- In addition, many asset valuations are now richer, especially in the U.S., and had been performing strongly with the pivot by the Federal Reserve and other major central banks toward easing and improvement in U.S.-China relations leading up to the Phase I trade deal.
What do we expect from markets?
We expect stock prices to continue to fall in China and other Asian markets and, to a lesser extent, globally. We also expect lower oil prices, higher gold prices, and a likely appreciation of Japanese yen against the U.S. dollar.
The market reaction may deepen further if the virus spreads further. The most recent revelation of new infections in China and elsewhere suggests that the market will be faced with further downside risks. But when the coronavirus is successfully contained, we believe the situation should normalize and financial markets are likely to stabilize.
It is important to stress that the Wuhan coronavirus is unlikely to change economic fundamentals. However, it is worth noting that a recent research report from Societe Generale estimates that if the spread of the coronavirus “fails to stabilize” by March, first-quarter GDP growth for China could fall below 6% (annualized).7 However, we would not be overly concerned if that scenario were to come to fruition given that, once the situation does stabilize, we are likely to see a significant improvement in GDP growth given that the signing of the U.S.-China Phase 1 trade deal should spur an improvement in consumer and business confidence – and spending. It would just be delayed by the spread of the new coronavirus, but we could envision a coiled spring in terms of spending triggered once the new virus stabilized.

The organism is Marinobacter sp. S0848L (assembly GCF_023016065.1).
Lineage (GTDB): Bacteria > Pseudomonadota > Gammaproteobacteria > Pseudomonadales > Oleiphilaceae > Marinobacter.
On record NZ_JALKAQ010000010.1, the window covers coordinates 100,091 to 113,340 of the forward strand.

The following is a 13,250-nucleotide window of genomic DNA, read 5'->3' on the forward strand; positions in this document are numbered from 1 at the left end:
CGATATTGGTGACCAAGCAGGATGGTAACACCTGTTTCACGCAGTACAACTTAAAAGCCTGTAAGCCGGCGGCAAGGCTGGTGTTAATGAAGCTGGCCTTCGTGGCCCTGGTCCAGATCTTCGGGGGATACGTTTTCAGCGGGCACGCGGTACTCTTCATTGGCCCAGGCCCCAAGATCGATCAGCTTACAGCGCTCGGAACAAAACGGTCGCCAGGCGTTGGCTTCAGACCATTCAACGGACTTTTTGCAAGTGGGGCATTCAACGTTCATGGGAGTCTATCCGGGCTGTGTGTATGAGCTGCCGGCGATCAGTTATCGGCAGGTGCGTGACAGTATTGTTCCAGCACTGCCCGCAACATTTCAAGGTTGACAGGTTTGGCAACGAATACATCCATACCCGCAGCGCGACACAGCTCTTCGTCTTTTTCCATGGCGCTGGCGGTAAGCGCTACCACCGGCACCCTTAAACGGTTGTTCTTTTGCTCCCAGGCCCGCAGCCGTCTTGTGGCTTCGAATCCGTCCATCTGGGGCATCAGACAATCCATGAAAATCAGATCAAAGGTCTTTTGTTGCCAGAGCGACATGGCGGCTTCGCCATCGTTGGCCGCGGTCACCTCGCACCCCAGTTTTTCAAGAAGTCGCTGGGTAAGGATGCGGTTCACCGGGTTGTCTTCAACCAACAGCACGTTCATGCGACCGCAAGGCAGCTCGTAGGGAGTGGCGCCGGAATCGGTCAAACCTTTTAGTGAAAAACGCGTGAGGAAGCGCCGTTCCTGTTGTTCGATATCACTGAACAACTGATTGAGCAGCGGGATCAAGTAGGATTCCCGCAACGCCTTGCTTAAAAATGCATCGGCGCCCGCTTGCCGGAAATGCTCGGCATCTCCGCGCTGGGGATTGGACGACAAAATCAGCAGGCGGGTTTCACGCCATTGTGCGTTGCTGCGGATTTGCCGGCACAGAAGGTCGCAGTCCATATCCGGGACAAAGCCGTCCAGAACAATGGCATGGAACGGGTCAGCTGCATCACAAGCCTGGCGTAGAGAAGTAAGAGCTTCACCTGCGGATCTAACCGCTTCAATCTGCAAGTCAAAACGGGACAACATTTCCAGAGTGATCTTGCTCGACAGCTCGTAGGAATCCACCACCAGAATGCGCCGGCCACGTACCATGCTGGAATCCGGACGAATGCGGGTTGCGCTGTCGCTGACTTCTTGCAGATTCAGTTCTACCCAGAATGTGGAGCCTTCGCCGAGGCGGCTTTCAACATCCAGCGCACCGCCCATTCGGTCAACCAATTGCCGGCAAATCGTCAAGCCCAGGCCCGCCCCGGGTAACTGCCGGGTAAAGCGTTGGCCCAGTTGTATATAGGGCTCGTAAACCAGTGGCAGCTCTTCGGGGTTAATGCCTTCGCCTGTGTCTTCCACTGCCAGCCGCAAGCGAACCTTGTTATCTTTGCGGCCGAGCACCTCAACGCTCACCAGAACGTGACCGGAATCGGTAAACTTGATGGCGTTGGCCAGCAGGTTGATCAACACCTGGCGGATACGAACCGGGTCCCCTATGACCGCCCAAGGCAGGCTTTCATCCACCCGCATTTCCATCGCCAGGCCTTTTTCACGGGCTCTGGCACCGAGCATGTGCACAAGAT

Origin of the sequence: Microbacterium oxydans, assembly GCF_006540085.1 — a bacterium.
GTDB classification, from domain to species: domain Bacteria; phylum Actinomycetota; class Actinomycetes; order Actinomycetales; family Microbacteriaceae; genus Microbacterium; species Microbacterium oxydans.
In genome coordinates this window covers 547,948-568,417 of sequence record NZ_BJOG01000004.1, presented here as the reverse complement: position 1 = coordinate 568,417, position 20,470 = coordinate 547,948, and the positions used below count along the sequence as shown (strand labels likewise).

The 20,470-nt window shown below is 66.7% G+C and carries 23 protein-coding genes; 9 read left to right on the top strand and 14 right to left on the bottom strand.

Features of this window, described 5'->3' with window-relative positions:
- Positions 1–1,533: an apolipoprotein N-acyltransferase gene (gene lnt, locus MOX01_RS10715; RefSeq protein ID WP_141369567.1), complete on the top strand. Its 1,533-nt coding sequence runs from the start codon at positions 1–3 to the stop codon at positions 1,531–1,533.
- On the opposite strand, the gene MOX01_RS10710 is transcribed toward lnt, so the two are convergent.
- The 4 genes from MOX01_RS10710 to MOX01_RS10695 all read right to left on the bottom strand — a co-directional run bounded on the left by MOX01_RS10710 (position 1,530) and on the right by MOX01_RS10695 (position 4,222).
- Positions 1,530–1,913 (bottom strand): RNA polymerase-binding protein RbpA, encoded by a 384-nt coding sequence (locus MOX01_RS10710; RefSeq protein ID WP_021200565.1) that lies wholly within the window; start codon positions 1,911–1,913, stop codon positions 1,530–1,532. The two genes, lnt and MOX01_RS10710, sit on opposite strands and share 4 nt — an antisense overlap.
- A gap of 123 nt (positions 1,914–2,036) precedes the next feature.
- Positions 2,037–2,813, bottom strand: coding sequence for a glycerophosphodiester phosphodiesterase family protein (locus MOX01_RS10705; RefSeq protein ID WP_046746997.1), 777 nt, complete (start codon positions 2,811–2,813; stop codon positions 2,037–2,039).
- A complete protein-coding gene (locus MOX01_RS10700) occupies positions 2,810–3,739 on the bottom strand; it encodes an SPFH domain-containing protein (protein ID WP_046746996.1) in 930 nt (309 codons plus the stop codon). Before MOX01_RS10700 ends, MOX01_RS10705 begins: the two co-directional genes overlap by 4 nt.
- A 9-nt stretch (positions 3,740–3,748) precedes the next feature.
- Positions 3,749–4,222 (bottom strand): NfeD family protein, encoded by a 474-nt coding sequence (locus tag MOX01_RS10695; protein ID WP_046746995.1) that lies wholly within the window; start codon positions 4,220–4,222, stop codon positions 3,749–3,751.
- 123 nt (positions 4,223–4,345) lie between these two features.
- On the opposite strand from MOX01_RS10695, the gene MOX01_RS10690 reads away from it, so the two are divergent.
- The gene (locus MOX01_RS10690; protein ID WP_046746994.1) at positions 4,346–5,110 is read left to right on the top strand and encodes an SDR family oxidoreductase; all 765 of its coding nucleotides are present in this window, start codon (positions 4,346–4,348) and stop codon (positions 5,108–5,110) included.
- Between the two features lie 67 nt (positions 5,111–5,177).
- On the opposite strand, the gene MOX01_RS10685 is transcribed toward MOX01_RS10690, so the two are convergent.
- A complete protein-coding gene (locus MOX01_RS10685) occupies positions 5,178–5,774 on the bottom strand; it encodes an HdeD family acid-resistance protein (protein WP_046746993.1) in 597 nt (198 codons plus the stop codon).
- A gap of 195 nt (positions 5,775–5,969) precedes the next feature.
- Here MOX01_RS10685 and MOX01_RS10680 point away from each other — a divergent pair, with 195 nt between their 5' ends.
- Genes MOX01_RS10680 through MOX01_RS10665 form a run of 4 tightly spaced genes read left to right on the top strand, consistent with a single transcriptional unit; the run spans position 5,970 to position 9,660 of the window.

What is our resulting investment strategy?
Investors who have concerns about the market impact of the coronavirus should consult their financial advisor for advice specific to their risk tolerance and financial objectives. But in general, we believe that investors with longer time horizons may want to stay the course and maintain their current allocations, as history has shown that health scares and their impact on markets are very short-lived.
Those with a short time horizon may want to talk to their advisor about supplementing their portfolio with “safe haven” asset classes such as gold, U.S. Treasuries and low volatility equity factor strategies.
What are the risks to our view?
It is important to look to history to understand the likely impact of a contagious outbreak on markets. Our observations, based on analyses of previous epidemics/pandemics, are:
- It usually starts with a bit of concern but relative complacency during the initial outbreak. Markets have tended to fall modestly.
- Once the outbreak spreads internationally, threatening a pandemic, a form of panic ensues. This is typically what happens when cases arrive in the U.S. and Europe. Markets take it more seriously, and significant corrections have occurred. In particular, any stocks linked to travel and leisure have tended to suffer: airlines, shipping, travel companies, and oil have typically fallen. Safe havens such as gold and U.S. Treasuries have tended to perform well, as concern spreads about the economic impact.
- Economic activity normalizes and markets recover as the authorities contain the spread of the disease.
It seems as though we are reaching the end of Phase 1 and are on the cusp of Phase 2 (assuming the news worsens).
This comes at a time when equity markets have had a very strong rally – and this could be the catalyst that causes a correction. In a worst-case scenario, global equities could fall by as much as 10% to 20% before recovering. We will be following the trajectory of this contagion very closely for signs of stabilization. The longer the coronavirus spreads without government authorities being able to slow its spread and stabilize the contagion, the more impactful it will be to economies and markets. However, we would expect a fairly swift rebound as the contagion improves, particularly given the accommodative central bank environment supporting risk assets.
With contributions by David Chao (Global Market Strategist, Asia Pacific), Tomo Kinoshita (Global Market Strategist, Japan), Paul Jackson (Global Head of Asset Allocation Research) and Arnab Das (Global Market Strategist, EMEA)